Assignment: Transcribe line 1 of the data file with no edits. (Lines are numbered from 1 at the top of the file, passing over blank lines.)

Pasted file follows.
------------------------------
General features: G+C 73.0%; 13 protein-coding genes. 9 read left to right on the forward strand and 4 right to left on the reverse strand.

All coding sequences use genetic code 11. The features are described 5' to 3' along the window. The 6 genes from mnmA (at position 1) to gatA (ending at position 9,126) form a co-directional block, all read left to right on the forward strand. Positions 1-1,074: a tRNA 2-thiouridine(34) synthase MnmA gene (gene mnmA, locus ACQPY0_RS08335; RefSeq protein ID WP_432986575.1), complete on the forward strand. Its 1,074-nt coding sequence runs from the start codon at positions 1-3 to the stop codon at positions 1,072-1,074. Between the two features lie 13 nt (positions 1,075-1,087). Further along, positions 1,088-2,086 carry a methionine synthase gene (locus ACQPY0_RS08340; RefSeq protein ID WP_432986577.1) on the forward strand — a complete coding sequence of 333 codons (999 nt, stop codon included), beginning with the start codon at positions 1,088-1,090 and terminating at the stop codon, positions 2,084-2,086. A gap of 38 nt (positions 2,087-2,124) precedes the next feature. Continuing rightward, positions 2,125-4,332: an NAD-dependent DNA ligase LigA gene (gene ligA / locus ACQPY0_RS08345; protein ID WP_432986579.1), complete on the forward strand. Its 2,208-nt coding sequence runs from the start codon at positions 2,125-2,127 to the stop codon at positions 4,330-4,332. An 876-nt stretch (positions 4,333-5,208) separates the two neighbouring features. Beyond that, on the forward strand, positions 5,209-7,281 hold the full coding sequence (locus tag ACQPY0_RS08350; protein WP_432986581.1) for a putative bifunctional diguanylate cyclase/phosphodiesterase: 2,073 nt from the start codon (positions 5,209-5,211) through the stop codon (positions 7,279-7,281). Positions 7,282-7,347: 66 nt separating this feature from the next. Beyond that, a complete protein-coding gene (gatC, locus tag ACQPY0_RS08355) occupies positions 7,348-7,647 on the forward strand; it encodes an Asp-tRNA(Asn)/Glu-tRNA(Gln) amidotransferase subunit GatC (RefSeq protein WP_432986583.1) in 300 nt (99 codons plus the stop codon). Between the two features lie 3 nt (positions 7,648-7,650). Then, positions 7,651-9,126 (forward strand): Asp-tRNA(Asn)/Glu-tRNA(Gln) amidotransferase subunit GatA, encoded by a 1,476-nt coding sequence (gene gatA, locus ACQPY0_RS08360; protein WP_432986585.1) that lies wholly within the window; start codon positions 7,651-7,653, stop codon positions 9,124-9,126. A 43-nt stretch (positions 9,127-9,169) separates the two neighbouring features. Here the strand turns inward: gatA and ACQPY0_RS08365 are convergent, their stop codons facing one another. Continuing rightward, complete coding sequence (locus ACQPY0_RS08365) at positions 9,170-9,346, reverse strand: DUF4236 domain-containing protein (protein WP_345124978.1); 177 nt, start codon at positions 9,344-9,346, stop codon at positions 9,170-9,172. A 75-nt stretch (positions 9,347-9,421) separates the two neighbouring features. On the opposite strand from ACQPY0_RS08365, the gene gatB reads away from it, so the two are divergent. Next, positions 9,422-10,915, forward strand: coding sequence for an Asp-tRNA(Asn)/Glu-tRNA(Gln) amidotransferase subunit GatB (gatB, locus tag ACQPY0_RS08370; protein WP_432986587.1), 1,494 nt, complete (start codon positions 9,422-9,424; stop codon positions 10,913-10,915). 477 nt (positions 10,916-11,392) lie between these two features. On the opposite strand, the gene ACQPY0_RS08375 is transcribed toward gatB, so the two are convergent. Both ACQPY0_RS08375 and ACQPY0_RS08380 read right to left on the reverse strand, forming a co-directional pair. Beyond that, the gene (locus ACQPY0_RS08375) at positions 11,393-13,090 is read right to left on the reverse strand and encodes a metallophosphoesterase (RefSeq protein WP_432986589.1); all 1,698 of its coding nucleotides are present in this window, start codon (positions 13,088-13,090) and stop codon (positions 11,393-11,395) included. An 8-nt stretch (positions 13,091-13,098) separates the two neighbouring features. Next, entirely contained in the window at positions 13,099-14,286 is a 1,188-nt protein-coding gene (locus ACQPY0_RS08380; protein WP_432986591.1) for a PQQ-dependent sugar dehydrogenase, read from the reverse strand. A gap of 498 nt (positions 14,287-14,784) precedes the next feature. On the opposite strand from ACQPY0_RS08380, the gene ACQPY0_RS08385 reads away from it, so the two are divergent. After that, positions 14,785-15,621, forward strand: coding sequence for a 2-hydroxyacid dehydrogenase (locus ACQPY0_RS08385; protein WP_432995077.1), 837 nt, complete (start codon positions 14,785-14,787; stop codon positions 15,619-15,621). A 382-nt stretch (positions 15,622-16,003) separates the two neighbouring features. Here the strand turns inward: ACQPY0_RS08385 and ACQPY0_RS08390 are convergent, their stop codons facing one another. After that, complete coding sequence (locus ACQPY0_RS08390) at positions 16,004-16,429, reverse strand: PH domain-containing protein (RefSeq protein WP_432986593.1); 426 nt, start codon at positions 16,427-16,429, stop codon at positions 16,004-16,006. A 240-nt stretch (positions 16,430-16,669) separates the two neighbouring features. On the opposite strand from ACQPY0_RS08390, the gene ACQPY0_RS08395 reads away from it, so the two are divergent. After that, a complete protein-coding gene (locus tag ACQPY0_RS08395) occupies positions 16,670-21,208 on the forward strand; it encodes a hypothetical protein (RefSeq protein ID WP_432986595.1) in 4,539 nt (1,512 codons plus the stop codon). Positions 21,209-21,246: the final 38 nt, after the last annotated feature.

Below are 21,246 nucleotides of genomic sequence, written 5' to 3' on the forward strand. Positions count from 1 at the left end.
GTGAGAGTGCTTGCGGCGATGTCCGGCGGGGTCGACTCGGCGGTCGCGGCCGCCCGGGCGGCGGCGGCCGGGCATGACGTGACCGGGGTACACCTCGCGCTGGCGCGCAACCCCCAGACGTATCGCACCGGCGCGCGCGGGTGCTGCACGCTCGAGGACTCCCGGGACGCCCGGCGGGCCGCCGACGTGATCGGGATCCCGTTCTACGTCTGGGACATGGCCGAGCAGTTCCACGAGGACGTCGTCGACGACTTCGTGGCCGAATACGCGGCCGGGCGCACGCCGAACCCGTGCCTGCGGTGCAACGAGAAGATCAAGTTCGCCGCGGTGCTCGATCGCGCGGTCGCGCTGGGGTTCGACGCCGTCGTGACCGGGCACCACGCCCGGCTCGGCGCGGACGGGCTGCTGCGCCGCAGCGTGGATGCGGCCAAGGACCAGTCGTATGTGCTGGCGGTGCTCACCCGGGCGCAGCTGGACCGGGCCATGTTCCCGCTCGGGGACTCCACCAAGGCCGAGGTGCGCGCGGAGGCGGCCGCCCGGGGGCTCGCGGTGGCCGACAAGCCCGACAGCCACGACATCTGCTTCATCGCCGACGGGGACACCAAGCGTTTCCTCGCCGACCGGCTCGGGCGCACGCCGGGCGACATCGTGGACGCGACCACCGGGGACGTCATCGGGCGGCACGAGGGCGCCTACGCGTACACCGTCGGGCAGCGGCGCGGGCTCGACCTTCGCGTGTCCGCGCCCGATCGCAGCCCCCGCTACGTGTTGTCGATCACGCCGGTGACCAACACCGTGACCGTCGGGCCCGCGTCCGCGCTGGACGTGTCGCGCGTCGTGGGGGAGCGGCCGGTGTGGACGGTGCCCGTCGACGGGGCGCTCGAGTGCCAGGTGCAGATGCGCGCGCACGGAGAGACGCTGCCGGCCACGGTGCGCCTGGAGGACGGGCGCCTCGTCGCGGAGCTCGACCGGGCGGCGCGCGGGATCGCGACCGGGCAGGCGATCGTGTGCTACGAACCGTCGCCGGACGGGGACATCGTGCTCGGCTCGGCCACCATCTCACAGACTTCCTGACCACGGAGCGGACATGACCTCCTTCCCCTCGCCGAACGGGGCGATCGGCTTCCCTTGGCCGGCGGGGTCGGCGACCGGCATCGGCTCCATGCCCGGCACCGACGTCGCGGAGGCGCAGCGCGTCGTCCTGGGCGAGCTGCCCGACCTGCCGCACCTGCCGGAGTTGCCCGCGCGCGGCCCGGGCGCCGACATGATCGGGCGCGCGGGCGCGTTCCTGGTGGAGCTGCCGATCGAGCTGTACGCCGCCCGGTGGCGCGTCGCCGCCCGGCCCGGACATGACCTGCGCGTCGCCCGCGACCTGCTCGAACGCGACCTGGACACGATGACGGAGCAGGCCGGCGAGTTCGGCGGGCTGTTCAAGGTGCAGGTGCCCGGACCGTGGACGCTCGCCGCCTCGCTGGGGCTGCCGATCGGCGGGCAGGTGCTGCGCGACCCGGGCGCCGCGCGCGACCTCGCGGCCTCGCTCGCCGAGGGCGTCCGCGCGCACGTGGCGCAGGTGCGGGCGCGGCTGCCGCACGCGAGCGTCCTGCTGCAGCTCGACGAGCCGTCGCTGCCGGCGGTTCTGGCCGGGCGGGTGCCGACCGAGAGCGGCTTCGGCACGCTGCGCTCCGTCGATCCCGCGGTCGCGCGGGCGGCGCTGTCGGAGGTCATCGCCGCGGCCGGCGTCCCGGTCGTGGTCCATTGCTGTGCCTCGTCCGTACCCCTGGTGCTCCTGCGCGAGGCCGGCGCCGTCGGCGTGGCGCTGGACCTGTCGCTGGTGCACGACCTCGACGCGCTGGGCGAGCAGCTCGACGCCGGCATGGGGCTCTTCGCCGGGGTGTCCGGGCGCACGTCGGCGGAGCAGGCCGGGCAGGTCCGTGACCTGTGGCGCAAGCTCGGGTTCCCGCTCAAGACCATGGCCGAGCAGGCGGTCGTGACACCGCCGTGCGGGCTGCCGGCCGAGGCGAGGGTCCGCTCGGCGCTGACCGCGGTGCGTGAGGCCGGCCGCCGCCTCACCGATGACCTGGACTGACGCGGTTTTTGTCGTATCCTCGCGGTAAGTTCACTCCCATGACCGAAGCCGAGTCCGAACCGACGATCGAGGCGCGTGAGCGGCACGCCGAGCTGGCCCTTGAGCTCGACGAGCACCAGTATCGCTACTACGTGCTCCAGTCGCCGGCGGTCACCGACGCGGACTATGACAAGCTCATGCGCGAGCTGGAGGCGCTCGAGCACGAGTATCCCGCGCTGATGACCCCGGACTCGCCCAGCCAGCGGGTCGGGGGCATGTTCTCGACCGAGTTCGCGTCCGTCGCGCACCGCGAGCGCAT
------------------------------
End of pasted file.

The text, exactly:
General features: G+C 73.0%; 13 protein-coding genes. 9 read left to right on the forward strand and 4 right to left on the reverse strand.